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October 2002
Concerned students called to arms
Don't Attack Iraq demonstrations
Don't Attact Irag demonstrations. Picture courtesy of the Stop the War website
Concerned students in Nottingham are being called to arms to take part in peaceful demonstrations aimed at stopping war with Iraq.

Report by Gregor MacGreor
A NTU Platform article
Platfrom 2002/03
Issue 3:

Concerned students called to arms

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Organised displays of civil disobedience in Nottingham are being promoted by the Stop the War Coalition and the Muslim Association of Britain.

The protests will take place on the 31st October 2002 and will be aimed at making Tony Blair and his New Labour government take notice of the hundreds of thousands of UK citizens who believe that this nation should not go to war with Iraq.

The demonstrations will be co-ordinated to take place all around the country at the same time, following in the foot steps of the September 28 protests that saw some 400,000 protestors converge on London in peaceful fashion.

The programme of events for those complaining will include guest anti-war speakers, local marches and with central protests taking place in Nottingham City Centre planned for the evening.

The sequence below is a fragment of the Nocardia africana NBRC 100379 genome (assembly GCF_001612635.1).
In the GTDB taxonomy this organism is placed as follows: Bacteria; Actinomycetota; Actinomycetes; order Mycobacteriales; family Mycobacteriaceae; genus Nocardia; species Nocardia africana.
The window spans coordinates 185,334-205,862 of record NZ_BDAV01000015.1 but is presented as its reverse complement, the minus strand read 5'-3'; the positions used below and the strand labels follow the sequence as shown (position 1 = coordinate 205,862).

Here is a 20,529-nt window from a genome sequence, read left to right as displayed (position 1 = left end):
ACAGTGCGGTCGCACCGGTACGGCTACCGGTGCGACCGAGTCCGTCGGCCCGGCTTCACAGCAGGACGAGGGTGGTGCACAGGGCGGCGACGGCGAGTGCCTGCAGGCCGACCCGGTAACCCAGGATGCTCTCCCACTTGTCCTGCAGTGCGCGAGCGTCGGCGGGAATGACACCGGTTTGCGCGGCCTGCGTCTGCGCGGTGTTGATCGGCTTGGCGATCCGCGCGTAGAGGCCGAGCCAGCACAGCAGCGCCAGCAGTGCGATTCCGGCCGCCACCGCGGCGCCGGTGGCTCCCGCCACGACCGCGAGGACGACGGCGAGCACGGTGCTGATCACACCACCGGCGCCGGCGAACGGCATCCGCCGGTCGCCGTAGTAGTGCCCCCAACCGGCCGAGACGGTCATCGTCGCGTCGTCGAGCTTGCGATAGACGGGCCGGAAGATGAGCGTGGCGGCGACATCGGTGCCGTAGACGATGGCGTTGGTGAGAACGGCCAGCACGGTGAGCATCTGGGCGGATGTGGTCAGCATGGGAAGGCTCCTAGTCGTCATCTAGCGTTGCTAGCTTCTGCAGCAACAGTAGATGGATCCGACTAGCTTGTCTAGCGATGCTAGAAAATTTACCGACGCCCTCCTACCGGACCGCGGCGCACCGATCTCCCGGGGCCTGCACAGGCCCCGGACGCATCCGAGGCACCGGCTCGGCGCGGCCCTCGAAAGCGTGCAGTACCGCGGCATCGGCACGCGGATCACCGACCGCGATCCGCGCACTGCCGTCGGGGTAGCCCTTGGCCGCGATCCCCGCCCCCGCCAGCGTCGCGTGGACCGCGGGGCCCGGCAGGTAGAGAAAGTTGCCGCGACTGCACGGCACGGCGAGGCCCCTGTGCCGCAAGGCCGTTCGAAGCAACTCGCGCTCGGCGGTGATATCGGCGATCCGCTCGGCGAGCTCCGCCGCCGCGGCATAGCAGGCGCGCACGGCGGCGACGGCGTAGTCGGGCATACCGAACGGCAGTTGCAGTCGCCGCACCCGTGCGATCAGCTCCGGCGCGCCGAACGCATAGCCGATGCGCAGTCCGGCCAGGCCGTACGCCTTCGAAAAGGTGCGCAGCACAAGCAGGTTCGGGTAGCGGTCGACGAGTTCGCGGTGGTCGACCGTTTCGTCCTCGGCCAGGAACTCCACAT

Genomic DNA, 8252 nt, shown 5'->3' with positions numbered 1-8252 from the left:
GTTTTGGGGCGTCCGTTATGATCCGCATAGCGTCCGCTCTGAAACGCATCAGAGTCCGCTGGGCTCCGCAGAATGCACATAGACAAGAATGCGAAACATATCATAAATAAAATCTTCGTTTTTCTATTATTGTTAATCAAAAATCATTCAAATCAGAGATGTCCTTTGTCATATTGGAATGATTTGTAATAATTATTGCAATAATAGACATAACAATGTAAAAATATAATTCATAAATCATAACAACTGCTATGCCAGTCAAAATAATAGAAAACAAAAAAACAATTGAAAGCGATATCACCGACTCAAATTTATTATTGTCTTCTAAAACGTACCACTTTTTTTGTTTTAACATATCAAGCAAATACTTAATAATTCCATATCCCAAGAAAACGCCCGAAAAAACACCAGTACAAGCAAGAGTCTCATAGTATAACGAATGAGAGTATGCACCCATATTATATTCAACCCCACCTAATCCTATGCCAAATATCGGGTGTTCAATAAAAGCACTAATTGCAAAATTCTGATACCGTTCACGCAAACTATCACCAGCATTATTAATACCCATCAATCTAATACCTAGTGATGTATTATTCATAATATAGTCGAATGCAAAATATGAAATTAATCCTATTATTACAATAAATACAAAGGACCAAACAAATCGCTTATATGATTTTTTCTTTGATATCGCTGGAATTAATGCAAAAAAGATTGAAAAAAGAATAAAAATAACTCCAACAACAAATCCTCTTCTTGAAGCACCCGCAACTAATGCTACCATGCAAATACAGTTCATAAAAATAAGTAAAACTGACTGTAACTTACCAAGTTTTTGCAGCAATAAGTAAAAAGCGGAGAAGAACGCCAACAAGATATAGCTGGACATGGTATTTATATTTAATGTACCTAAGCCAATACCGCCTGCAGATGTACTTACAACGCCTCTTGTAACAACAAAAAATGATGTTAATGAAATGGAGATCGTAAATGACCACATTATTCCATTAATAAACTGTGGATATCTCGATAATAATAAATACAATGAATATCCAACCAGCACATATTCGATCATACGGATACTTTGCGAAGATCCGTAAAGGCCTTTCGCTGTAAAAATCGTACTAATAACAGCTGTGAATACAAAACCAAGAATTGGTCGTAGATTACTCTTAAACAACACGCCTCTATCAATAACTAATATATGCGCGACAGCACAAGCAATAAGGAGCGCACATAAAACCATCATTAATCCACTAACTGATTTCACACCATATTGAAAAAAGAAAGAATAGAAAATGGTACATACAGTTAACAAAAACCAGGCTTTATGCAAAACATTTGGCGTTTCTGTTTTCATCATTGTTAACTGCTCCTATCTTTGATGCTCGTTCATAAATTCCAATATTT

Students have been rallied by many prominent anti-war parliamentarians, including Tony Benn who has advocated for an organized showing of civil disobedience.

Potential objectors wishing to take part are being advised to make placards, block traffic and generally show civil disobedience in a peaceful and harmonious manner.

The chances of war with Iraq are seemingly increasing with US President George Bush announcing in a speech to the state of Ohio that Iraq must disarm or face military attack. Bush has declared that "the threat from Iraq only grows worse with time."

Opponents of the US reject this, such as the CND and the Stop the War Coalition who believe that the US is only interested in attacking Iraq due to it’s oil acquisitions and for strategic reasons.

They also cite how Iraq does not currently possess any nuclear weapons compared to the vast stockpiles of nuclear warheads available to US forces.

The US and Britain have announced that intelligence sources have confirmed that Iraq could have weapons of mass destruction within 2 to 3 years and maybe quicker if Iraqi agents successfully procure the right materials from a state already holding nuclear materials.

Meanwhile, the US and Britain are trying to convince the UN to accept a new resolution that threatens Iraq with military force if it reneges on it’s recent offer to allow weapons inspectors back to Baghdad. Whether the offer from Tyrant Saddam Hussein is genuine, a time-delaying tactic or move to gain political support remains to be seen.

France, China and Russia have so far reacted negatively to the proposed tough new resolutions that could precipitate US and British forces going it alone to dismantle the current Iraqi regime. Other Middle Eastern states have also withheld support for an attack on Iraq.
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